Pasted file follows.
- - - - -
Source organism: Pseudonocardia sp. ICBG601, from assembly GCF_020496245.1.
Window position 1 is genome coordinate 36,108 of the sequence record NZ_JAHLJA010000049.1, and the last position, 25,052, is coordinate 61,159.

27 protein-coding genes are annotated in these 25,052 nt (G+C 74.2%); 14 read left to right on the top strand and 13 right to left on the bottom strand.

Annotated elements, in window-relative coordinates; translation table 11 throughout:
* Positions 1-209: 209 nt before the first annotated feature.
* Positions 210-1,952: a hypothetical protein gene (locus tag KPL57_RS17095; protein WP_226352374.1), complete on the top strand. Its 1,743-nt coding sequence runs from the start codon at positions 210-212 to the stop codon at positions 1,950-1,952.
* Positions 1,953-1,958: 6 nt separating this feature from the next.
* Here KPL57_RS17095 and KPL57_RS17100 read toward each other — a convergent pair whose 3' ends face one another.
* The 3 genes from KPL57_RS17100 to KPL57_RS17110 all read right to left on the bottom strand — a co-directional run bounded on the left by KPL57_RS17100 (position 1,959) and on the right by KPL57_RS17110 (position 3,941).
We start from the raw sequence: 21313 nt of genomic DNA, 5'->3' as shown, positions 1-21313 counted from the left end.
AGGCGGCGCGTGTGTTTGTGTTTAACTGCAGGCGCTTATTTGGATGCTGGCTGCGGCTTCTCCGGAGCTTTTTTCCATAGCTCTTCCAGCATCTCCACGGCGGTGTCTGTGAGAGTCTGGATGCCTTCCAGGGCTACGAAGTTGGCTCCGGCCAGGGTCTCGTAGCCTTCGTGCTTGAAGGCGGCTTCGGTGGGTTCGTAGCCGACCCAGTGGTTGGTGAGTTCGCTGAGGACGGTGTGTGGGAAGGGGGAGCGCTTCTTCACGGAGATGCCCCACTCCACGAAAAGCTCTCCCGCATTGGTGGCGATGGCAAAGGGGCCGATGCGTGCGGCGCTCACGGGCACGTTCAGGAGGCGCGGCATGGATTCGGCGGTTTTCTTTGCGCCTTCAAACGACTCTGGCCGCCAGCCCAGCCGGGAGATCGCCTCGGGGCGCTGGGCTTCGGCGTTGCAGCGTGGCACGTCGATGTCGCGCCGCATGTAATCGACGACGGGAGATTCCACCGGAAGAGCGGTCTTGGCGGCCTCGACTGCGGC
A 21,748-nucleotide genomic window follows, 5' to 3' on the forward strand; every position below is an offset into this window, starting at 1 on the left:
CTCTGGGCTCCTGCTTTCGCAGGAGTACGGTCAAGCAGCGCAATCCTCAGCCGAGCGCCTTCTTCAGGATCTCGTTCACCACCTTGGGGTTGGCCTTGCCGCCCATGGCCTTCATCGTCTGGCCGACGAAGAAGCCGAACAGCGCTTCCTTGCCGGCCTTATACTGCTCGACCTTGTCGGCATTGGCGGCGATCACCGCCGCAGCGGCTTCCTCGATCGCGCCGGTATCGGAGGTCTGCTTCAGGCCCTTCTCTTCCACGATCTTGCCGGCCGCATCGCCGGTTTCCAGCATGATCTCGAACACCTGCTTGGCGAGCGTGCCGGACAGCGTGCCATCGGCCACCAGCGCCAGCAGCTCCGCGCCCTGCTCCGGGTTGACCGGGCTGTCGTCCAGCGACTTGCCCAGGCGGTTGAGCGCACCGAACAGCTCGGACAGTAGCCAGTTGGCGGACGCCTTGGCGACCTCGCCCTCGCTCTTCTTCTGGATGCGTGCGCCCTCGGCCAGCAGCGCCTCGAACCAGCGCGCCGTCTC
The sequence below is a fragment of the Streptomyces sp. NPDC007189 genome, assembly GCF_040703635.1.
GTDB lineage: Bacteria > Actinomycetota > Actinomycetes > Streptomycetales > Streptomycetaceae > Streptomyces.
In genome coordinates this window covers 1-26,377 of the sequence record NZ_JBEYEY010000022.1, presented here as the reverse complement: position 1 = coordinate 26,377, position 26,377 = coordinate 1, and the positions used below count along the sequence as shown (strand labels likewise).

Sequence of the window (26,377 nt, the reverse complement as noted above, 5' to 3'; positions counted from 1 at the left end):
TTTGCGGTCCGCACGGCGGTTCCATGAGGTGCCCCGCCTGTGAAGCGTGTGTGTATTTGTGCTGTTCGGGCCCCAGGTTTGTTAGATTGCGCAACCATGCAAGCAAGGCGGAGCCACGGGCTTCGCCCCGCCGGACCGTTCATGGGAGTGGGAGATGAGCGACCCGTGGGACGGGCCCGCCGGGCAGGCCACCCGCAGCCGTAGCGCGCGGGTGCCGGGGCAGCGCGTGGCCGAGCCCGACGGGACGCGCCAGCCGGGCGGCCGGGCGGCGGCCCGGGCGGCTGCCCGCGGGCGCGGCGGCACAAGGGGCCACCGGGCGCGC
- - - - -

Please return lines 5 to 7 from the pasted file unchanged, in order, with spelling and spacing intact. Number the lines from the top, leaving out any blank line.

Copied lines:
* Positions 1-209: 209 nt before the first annotated feature.
* Positions 210-1,952: a hypothetical protein gene (locus tag KPL57_RS17095; protein WP_226352374.1), complete on the top strand. Its 1,743-nt coding sequence runs from the start codon at positions 210-212 to the stop codon at positions 1,950-1,952.
* Positions 1,953-1,958: 6 nt separating this feature from the next.